A photograph of a long wooden dock on a frozen lake. On the far right, a large factory is depicted. The lake is covered in frost smoke and the sky is a light blue with whisps of white clouds.

Living Waste:

A roundtable on material performance and ecology amidst the climate crisis

Friday, June 11,  2021 | 09:00 - 10:30

Live panel on Zoom; spoken in English. No ASL interpretation or translation will be offered for this event.


Join Now in Room C

Situated at the intersection of ecology, puppetry, object-based performance, decolonial desires, and trash, this roundtable gathers object-based artists working with the ever-growing material debris of global capitalism and colonialism, but who due to geographic distance and differing fields of practice don’t usually get to exchange notes. Specifically, we want to bring together conversations around material performance, waste, and ecology happening in puppetry, installation, processional art, and the broad umbrella of performing objects and ask, what can we learn from each other? From our different locations, how are we finding, arranging, caring for, moving, intervening, and thinking with the materials we choose (or that choose us) to work with? How are we interpreting and implementing sustainability in each of our practices? What questions emerge in our practices around human relationships to matter in local and global ecosocial crises? 

The conversation will be structured as a 90-minute online roundtable, facilitated by the convenors. Participants will have the opportunity to present their projects and selected objects, live on Zoom, followed by a structured discussion.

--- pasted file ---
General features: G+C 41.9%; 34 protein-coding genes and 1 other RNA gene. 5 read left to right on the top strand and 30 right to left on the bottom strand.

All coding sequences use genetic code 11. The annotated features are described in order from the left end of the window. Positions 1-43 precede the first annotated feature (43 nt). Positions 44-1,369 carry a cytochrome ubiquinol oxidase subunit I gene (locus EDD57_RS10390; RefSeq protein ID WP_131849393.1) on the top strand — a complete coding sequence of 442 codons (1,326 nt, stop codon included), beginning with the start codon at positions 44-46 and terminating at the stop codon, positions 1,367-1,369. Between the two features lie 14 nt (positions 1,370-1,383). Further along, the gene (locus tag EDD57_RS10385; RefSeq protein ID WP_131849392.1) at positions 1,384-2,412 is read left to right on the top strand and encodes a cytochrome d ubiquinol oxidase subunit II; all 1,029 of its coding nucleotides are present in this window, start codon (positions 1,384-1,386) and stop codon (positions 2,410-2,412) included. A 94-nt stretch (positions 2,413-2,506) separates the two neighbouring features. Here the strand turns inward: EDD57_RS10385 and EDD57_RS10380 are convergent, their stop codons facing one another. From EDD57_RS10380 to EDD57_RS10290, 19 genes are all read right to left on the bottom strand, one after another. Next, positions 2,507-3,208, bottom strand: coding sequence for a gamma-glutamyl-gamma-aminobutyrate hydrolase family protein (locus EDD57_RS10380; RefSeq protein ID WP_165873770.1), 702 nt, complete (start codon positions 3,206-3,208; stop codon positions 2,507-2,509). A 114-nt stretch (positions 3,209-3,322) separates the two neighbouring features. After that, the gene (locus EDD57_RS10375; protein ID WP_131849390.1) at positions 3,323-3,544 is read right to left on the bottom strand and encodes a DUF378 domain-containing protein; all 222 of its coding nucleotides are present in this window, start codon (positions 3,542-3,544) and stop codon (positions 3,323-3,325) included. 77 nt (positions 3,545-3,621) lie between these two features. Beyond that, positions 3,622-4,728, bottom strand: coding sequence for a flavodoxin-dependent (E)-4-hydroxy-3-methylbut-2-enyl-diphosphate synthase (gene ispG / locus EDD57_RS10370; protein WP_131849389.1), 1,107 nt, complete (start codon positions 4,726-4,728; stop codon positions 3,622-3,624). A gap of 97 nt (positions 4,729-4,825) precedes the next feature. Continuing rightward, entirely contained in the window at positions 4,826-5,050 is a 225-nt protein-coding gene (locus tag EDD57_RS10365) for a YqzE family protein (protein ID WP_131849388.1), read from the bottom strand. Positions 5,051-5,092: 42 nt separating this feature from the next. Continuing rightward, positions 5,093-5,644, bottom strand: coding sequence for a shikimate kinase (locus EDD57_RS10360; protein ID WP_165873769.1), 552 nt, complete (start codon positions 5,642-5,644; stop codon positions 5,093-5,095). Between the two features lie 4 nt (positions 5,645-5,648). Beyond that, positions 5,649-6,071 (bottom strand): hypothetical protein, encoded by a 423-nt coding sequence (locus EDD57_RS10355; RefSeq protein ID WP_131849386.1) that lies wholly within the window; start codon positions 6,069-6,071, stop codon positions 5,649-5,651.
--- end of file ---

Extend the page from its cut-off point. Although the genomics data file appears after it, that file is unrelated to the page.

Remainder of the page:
Given the possibilities of a virtual format, the conversation will extend beyond Canada and will be considered through a global lens. This is also relevant because the urgent issues of climate change, neo/colonial extractivism, and waste accumulation are shaped by transnational trade agreements and aspirational modes of living historically set by the Global North and wealthy colonial powers.



Denise Rogers Valenzuela (Santiago, Chile) is a PhD candidate in Theatre and Performance Studies at York University. Her dissertation-in-progress is entitled Stages of the Box: the lives of corrugated cardboard in puppetry and material performance. Denise is also performer and puppeteer who mostly works in ephemeral duos (The Trinkettes, Sisters of the Soaking Rag, Socorro and Bloody Mess) with scavenged objects and abject materials. She has performed on and off with Bread and Puppet Theatre since 2017, partaking in the spring tours of 2018 and 2020.

Gabriel Levine is a writer, teacher, musician and theatre artist living in Toronto. He has released numerous recordings on Constellation Records and other labels, and his puppet-theatre projects have toured to festivals in North America, Europe, and the Middle East. He co-edited Practice (2018), published in the MIT/Whitechapel series Documents of Contemporary Art, and his book Art and Tradition in a Time of Uprisings (2020) was recently published by MIT Press. His writing has appeared in the journals Performance Research, Journal of Curatorial Studies, Canadian Theatre Review, and others. He is co-curator of Toronto’s Concrete Cabaret, and is currently Program Coordinator and Assistant Professor of Drama and Creative Arts, Glendon College, York University. www.gabriellevine.net